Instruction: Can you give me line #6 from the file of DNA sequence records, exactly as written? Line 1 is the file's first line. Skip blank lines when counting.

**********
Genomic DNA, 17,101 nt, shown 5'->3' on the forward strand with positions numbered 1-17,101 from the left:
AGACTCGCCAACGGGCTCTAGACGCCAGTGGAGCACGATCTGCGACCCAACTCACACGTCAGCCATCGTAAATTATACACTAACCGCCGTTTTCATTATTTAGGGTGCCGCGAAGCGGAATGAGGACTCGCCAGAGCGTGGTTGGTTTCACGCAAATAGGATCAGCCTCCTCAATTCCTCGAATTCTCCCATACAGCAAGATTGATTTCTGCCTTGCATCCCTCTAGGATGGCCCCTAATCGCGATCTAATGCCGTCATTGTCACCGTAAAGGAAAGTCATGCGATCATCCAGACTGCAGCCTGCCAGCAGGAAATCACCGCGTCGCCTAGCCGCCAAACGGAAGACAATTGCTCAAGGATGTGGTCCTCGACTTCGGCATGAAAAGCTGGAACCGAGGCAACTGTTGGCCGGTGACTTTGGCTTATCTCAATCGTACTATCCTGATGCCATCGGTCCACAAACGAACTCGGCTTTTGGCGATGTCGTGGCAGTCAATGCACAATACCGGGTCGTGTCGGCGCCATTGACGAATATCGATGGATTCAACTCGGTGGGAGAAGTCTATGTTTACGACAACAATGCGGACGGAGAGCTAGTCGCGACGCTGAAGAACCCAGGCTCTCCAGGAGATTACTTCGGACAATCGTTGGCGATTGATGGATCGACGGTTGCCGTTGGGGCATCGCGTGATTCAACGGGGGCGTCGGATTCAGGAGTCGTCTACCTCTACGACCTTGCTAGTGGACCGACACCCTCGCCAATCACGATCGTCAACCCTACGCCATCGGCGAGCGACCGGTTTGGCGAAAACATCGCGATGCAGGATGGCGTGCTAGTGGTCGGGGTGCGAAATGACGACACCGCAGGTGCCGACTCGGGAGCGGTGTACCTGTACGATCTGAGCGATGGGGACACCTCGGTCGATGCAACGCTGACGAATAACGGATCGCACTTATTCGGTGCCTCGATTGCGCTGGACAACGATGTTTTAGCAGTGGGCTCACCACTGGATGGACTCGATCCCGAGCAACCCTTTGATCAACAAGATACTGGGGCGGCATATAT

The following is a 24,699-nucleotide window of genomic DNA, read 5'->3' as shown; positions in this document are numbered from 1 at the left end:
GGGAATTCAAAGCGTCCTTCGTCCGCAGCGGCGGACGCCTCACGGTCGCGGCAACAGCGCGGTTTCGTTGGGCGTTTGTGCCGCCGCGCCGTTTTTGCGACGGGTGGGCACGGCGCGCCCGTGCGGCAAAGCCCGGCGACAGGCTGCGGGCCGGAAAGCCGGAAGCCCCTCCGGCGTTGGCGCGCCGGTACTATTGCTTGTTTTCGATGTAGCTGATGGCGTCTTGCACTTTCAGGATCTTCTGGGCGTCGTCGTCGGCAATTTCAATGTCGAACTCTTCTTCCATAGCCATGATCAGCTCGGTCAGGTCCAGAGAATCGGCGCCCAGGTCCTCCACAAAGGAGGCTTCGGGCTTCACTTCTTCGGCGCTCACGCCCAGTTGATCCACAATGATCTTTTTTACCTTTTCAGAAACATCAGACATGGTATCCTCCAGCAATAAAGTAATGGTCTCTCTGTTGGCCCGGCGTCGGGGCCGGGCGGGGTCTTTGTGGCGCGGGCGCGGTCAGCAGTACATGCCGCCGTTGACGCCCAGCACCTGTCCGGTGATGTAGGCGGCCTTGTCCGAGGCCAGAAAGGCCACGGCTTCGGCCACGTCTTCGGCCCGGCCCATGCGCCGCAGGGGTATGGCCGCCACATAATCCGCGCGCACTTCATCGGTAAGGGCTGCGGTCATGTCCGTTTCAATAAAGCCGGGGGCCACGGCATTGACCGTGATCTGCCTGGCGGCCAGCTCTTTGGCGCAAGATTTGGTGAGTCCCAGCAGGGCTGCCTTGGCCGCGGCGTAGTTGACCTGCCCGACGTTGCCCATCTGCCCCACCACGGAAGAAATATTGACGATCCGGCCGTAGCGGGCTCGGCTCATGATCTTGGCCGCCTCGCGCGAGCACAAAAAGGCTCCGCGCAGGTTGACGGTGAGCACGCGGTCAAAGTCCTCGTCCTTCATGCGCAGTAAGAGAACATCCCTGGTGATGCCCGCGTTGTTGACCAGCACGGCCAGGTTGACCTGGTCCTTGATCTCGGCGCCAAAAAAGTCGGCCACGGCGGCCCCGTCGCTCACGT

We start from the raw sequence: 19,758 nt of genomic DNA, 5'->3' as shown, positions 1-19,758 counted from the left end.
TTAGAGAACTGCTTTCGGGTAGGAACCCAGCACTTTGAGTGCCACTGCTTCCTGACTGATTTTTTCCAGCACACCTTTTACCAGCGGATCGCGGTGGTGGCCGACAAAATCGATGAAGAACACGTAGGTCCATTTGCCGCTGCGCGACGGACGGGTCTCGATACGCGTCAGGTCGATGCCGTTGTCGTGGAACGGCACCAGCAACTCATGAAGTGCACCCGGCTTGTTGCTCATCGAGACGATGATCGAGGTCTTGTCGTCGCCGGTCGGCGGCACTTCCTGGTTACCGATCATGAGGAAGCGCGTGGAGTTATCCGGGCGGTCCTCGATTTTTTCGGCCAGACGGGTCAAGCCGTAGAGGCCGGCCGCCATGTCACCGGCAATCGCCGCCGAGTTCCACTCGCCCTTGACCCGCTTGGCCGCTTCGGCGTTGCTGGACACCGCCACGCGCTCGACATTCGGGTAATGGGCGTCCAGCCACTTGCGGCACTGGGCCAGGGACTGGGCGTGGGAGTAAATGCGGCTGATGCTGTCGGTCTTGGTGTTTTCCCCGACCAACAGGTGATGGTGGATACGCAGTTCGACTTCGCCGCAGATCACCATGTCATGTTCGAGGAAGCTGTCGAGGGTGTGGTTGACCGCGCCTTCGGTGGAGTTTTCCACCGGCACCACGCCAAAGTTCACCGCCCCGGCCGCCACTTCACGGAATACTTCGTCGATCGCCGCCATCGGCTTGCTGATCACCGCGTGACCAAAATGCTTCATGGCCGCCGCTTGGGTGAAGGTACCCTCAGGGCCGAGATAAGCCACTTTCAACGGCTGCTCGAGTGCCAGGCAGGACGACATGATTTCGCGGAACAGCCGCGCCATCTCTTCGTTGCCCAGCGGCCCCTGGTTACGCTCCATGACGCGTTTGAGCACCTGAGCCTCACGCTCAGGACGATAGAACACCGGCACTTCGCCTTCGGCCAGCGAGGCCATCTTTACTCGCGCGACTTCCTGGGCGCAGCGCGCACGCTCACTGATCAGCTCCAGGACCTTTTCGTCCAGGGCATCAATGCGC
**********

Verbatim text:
TTAGAGAACTGCTTTCGGGTAGGAACCCAGCACTTTGAGTGCCACTGCTTCCTGACTGATTTTTTCCAGCACACCTTTTACCAGCGGATCGCGGTGGTGGCCGACAAAATCGATGAAGAACACGTAGGTCCATTTGCCGCTGCGCGACGGACGGGTCTCGATACGCGTCAGGTCGATGCCGTTGTCGTGGAACGGCACCAGCAACTCATGAAGTGCACCCGGCTTGTTGCTCATCGAGACGATGATCGAGGTCTTGTCGTCGCCGGTCGGCGGCACTTCCTGGTTACCGATCATGAGGAAGCGCGTGGAGTTATCCGGGCGGTCCTCGATTTTTTCGGCCAGACGGGTCAAGCCGTAGAGGCCGGCCGCCATGTCACCGGCAATCGCCGCCGAGTTCCACTCGCCCTTGACCCGCTTGGCCGCTTCGGCGTTGCTGGACACCGCCACGCGCTCGACATTCGGGTAATGGGCGTCCAGCCACTTGCGGCACTGGGCCAGGGACTGGGCGTGGGAGTAAATGCGGCTGATGCTGTCGGTCTTGGTGTTTTCCCCGACCAACAGGTGATGGTGGATACGCAGTTCGACTTCGCCGCAGATCACCATGTCATGTTCGAGGAAGCTGTCGAGGGTGTGGTTGACCGCGCCTTCGGTGGAGTTTTCCACCGGCACCACGCCAAAGTTCACCGCCCCGGCCGCCACTTCACGGAATACTTCGTCGATCGCCGCCATCGGCTTGCTGATCACCGCGTGACCAAAATGCTTCATGGCCGCCGCTTGGGTGAAGGTACCCTCAGGGCCGAGATAAGCCACTTTCAACGGCTGCTCGAGTGCCAGGCAGGACGACATGATTTCGCGGAACAGCCGCGCCATCTCTTCGTTGCCCAGCGGCCCCTGGTTACGCTCCATGACGCGTTTGAGCACCTGAGCCTCACGCTCAGGACGATAGAACACCGGCACTTCGCCTTCGGCCAGCGAGGCCATCTTTACTCGCGCGACTTCCTGGGCGCAGCGCGCACGCTCACTGATCAGCTCCAGGACCTTTTCGTCCAGGGCATCAATGCGC